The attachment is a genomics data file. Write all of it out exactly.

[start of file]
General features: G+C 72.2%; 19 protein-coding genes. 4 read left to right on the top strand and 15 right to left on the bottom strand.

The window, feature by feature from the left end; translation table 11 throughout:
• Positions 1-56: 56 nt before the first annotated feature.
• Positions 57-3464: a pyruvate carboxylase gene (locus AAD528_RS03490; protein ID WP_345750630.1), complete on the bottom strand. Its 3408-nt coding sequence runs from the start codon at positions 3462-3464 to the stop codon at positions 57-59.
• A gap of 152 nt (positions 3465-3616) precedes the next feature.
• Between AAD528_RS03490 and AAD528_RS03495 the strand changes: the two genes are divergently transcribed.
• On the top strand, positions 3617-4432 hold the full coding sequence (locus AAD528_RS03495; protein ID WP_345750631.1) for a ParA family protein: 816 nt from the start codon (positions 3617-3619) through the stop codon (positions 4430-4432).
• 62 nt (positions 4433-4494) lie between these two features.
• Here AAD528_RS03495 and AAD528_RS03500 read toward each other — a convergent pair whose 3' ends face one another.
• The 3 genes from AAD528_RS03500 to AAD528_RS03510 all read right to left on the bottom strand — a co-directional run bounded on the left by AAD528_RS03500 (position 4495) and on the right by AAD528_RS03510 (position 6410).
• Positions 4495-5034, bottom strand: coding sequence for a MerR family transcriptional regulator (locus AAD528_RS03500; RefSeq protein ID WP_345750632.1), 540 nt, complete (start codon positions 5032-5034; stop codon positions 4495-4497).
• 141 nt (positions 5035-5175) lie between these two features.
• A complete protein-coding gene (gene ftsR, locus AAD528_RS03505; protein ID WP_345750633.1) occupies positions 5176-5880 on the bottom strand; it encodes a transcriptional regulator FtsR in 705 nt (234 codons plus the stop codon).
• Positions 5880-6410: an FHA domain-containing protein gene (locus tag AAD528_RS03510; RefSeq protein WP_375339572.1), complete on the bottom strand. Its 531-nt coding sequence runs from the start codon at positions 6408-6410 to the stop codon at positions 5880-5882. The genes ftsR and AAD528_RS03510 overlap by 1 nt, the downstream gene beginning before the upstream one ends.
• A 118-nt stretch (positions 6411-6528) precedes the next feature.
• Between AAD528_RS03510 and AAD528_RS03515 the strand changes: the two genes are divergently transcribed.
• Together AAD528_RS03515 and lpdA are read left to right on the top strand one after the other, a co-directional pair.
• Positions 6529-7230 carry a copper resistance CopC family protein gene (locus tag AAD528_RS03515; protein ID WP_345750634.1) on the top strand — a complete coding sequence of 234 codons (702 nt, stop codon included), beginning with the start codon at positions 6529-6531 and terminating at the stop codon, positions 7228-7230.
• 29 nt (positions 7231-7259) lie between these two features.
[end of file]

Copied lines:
General features: G+C 72.2%; 19 protein-coding genes. 4 read left to right on the top strand and 15 right to left on the bottom strand.

The window, feature by feature from the left end; translation table 11 throughout:
• Positions 1-56: 56 nt before the first annotated feature.
• Positions 57-3464: a pyruvate carboxylase gene (locus AAD528_RS03490; protein ID WP_345750630.1), complete on the bottom strand. Its 3408-nt coding sequence runs from the start codon at positions 3462-3464 to the stop codon at positions 57-59.
• A gap of 152 nt (positions 3465-3616) precedes the next feature.
• Between AAD528_RS03490 and AAD528_RS03495 the strand changes: the two genes are divergently transcribed.
• On the top strand, positions 3617-4432 hold the full coding sequence (locus AAD528_RS03495; protein ID WP_345750631.1) for a ParA family protein: 816 nt from the start codon (positions 3617-3619) through the stop codon (positions 4430-4432).
• 62 nt (positions 4433-4494) lie between these two features.
• Here AAD528_RS03495 and AAD528_RS03500 read toward each other — a convergent pair whose 3' ends face one another.
• The 3 genes from AAD528_RS03500 to AAD528_RS03510 all read right to left on the bottom strand — a co-directional run bounded on the left by AAD528_RS03500 (position 4495) and on the right by AAD528_RS03510 (position 6410).
• Positions 4495-5034, bottom strand: coding sequence for a MerR family transcriptional regulator (locus AAD528_RS03500; RefSeq protein ID WP_345750632.1), 540 nt, complete (start codon positions 5032-5034; stop codon positions 4495-4497).
• 141 nt (positions 5035-5175) lie between these two features.
• A complete protein-coding gene (gene ftsR, locus AAD528_RS03505; protein ID WP_345750633.1) occupies positions 5176-5880 on the bottom strand; it encodes a transcriptional regulator FtsR in 705 nt (234 codons plus the stop codon).
• Positions 5880-6410: an FHA domain-containing protein gene (locus tag AAD528_RS03510; RefSeq protein WP_375339572.1), complete on the bottom strand. Its 531-nt coding sequence runs from the start codon at positions 6408-6410 to the stop codon at positions 5880-5882. The genes ftsR and AAD528_RS03510 overlap by 1 nt, the downstream gene beginning before the upstream one ends.
• A 118-nt stretch (positions 6411-6528) precedes the next feature.
• Between AAD528_RS03510 and AAD528_RS03515 the strand changes: the two genes are divergently transcribed.
• Together AAD528_RS03515 and lpdA are read left to right on the top strand one after the other, a co-directional pair.
• Positions 6529-7230 carry a copper resistance CopC family protein gene (locus tag AAD528_RS03515; protein ID WP_345750634.1) on the top strand — a complete coding sequence of 234 codons (702 nt, stop codon included), beginning with the start codon at positions 6529-6531 and terminating at the stop codon, positions 7228-7230.
• 29 nt (positions 7231-7259) lie between these two features.